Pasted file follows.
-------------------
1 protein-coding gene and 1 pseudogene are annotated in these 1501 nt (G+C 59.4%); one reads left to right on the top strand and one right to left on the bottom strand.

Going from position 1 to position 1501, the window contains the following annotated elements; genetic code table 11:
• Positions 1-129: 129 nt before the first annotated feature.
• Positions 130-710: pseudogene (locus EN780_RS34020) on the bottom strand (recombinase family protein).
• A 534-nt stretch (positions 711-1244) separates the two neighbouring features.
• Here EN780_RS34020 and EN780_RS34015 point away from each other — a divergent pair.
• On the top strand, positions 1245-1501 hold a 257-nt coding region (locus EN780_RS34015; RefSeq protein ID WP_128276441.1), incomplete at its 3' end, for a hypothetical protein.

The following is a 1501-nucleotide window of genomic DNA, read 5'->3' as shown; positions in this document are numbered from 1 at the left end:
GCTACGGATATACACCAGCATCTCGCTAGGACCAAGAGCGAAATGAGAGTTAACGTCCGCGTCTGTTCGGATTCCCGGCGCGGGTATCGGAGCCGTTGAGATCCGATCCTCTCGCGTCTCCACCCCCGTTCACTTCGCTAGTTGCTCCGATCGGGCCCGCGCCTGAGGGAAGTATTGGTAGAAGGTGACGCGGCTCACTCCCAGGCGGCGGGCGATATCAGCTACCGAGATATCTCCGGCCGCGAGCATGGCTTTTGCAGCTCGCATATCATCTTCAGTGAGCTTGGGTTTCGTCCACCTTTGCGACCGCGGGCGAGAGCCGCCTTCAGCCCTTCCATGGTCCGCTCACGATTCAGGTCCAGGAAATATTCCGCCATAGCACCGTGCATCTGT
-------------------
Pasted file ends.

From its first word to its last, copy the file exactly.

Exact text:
1 protein-coding gene and 1 pseudogene are annotated in these 1501 nt (G+C 59.4%); one reads left to right on the top strand and one right to left on the bottom strand.

Going from position 1 to position 1501, the window contains the following annotated elements; genetic code table 11:
• Positions 1-129: 129 nt before the first annotated feature.
• Positions 130-710: pseudogene (locus EN780_RS34020) on the bottom strand (recombinase family protein).
• A 534-nt stretch (positions 711-1244) separates the two neighbouring features.
• Here EN780_RS34020 and EN780_RS34015 point away from each other — a divergent pair.
• On the top strand, positions 1245-1501 hold a 257-nt coding region (locus EN780_RS34015; RefSeq protein ID WP_128276441.1), incomplete at its 3' end, for a hypothetical protein.

The following is a 1501-nucleotide window of genomic DNA, read 5'->3' as shown; positions in this document are numbered from 1 at the left end:
GCTACGGATATACACCAGCATCTCGCTAGGACCAAGAGCGAAATGAGAGTTAACGTCCGCGTCTGTTCGGATTCCCGGCGCGGGTATCGGAGCCGTTGAGATCCGATCCTCTCGCGTCTCCACCCCCGTTCACTTCGCTAGTTGCTCCGATCGGGCCCGCGCCTGAGGGAAGTATTGGTAGAAGGTGACGCGGCTCACTCCCAGGCGGCGGGCGATATCAGCTACCGAGATATCTCCGGCCGCGAGCATGGCTTTTGCAGCTCGCATATCATCTTCAGTGAGCTTGGGTTTCGTCCACCTTTGCGACCGCGGGCGAGAGCCGCCTTCAGCCCTTCCATGGTCCGCTCACGATTCAGGTCCAGGAAATATTCCGCCATAGCACCGTGCATCTGT